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Town of Holland v. Public Service Commission of Wis.

Court of Appeals of Wisconsin, District IV

May 30, 2018

Town of Holland, Plaintiff-Appellant-Cross-Respondent,
v.
Public Service Commission of Wis., Defendant-Respondent-Cross-Appellant, Midcontinent Independent System Operator, Inc. and City of Onalaska, Intervenors, American Transmission Company LLC, Northern States Power Company, Dairyland Power Cooperative, WPPI Energy, SMMPA Wisconsin LLC and ATC Management, Inc., Intervenors-Respondents-Cross-Appellants. Town of Holland, Plaintiff-Appellant-Cross-Respondent,
v.
Public Service Commission of Wis., Defendant-Respondent-Cross-Appellant, Wppi Energy, SMMPA Wisconsin LLC, Dairyland Power Cooperative, Northern States Power Co. And American Transmission Company LLC, Intervenors-Respondents-Cross-Appellants.

          APPEAL and CROSS-APPEALS from orders of the circuit court for La Crosse County, Cir. Ct. Nos. 2015CV219, 2015CV379 TODD W. BJERKE, Judge. Affirmed in part, reversed in part, and cause remanded with directions.

          Before Brennan, P.J., Brash and Dugan, JJ.

          BRASH, J.

         ¶1 The Town of Holland (the "Town") appeals an order of the circuit court, as changed and modified by a supplemental order, regarding a decision of the Public Service Commission of Wisconsin ("PSC") relating to the construction of a high voltage transmission line in the La Crosse area. The circuit court affirmed the PSC's decision that the transmission line was necessary to provide an adequate supply of electricity to the La Crosse area. The circuit court further held, contrary to the Town's assertion, that the Environmental Impact Statement ("EIS") the PSC prepared was not legally insufficient.

         ¶2 However, the circuit court found that the PSC had not provided a rational basis for its determination that it was not practicable to utilize an existing transmission line for a seven-mile portion of the proposed new line located in the Town. The court therefore remanded the matter to the PSC for reevaluation of the siting of that seven-mile portion. The court initially enjoined the continuation of work on that contested portion, but subsequently stayed that injunction in its supplemental order pending the resolution of this appeal.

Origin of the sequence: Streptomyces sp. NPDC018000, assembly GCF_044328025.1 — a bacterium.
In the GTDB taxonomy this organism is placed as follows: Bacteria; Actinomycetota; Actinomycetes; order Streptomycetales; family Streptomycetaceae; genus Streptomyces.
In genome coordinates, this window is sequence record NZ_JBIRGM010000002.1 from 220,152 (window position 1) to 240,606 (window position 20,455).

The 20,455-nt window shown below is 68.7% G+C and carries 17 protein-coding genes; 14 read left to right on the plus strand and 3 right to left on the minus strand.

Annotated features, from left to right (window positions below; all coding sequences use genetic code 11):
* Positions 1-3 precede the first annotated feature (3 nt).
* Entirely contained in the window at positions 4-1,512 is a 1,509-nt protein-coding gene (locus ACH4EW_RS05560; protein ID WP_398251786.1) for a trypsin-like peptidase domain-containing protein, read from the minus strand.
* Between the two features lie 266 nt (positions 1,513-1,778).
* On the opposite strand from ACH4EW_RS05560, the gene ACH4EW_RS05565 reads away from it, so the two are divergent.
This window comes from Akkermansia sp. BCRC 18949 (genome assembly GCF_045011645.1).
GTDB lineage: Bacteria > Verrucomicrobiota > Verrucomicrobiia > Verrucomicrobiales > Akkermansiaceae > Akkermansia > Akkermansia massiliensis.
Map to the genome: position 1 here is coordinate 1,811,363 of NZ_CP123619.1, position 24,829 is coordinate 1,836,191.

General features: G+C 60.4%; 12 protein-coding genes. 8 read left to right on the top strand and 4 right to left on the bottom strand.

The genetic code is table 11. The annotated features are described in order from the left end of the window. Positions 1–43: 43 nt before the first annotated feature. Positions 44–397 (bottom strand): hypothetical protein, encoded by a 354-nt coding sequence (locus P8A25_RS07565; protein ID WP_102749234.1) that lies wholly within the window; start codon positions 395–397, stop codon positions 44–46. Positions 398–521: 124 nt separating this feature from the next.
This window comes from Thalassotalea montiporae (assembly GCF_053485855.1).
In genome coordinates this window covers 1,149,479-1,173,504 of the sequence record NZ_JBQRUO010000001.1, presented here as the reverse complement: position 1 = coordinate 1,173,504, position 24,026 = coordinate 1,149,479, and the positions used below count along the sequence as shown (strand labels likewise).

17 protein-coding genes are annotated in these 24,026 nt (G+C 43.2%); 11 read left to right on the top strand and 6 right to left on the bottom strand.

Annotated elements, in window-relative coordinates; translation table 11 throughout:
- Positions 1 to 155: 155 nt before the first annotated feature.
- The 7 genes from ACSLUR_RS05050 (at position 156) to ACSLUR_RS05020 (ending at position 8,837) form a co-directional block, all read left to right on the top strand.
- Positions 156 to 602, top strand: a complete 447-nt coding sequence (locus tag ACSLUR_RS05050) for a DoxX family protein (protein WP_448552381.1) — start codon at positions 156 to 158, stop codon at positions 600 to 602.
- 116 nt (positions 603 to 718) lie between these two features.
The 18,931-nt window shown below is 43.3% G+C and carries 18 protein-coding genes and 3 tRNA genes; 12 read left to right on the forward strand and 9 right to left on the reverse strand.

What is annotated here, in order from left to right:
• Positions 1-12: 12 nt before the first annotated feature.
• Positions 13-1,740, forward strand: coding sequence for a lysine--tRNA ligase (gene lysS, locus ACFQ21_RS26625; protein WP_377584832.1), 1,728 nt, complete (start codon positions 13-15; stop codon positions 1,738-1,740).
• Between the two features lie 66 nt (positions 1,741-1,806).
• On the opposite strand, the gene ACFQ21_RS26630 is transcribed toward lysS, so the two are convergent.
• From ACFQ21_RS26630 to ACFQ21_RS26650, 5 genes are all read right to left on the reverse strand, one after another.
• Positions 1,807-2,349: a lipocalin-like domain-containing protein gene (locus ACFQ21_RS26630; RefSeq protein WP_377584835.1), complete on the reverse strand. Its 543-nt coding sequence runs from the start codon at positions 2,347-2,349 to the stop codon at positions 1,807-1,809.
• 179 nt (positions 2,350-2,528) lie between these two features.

¶3 The Town also appeals the circuit court's determination that it did not have jurisdiction to review the PSC's order denying a petition for rehearing on its decision.

         ¶4 The PSC cross-appeals on whether the circuit court properly remanded the issue regarding the contested seven-mile portion, and whether the court erred in enjoining work in that specific area. The companies involved in the construction of the transmission line, which are intervenors in this matter, also cross-appeal on that issue: American Transmission Company LLC; Northern States Power Company; Dairyland Power Cooperative; WPPI Energy; SMMPA Wisconsin LLC; and ATC Management, Inc. (collectively the "Companies").[1]

         ¶5 We conclude that the PSC properly determined that construction of the new transmission line is necessary, and that the EIS prepared by the PSC was not legally insufficient. We therefore affirm the circuit court on those issues.

         ¶6 However, we find that the PSC did provide a rational basis for its determination relating to the contested seven-mile portion of the transmission line, and therefore we reverse the circuit court's order to remand that issue to the PSC. Consequently, we remand this matter to the circuit court to vacate the injunction.

         ¶7 Additionally, we determine that the PSC's order denying the petition for rehearing is judicially reviewable, contrary to the circuit court's determination that it did not have jurisdiction to review that order. We therefore reviewed the denial order by the PSC, and hold that the PSC properly denied the petition for rehearing.

         Background

         ¶8 In October 2013, the Companies applied to the PSC for a Certificate of Public Convenience and Necessity ("CPCN") to construct and operate a 345 kilovolt high voltage transmission line known as the Badger Coulee Project.[2] The purpose of the Project is to improve the reliability of electrical power for the City of La Crosse and its surrounding area, extending to Winona, Minnesota. Substantial portions of the Project are located in the Town.

         ¶9 The Town, among others, was opposed to the Project, and intervened in the proceedings with the PSC. The Town asserted that the Project was not necessary because transmission lines had recently been constructed in the same general area, and additional lines were not warranted due to slow growth projections for that area. The Town also cited concerns relating to potential health impacts from the new transmission lines, as well as the condemnation of private property for transmission line easements. The Town further contended that construction of the Project would adversely impact its land use plan. Due to this opposition, the proceedings surrounding the CPCN application were considered to be a Class 1 contested case, requiring the PSC to hold public hearings on the application and to provide the opposing parties with the opportunity to present and rebut evidence. See Wis. Stat. § 227.44 (2015-16). See also Wis. Stat.[3] §§ 227.01(3)(a) and 196.491(3)(b).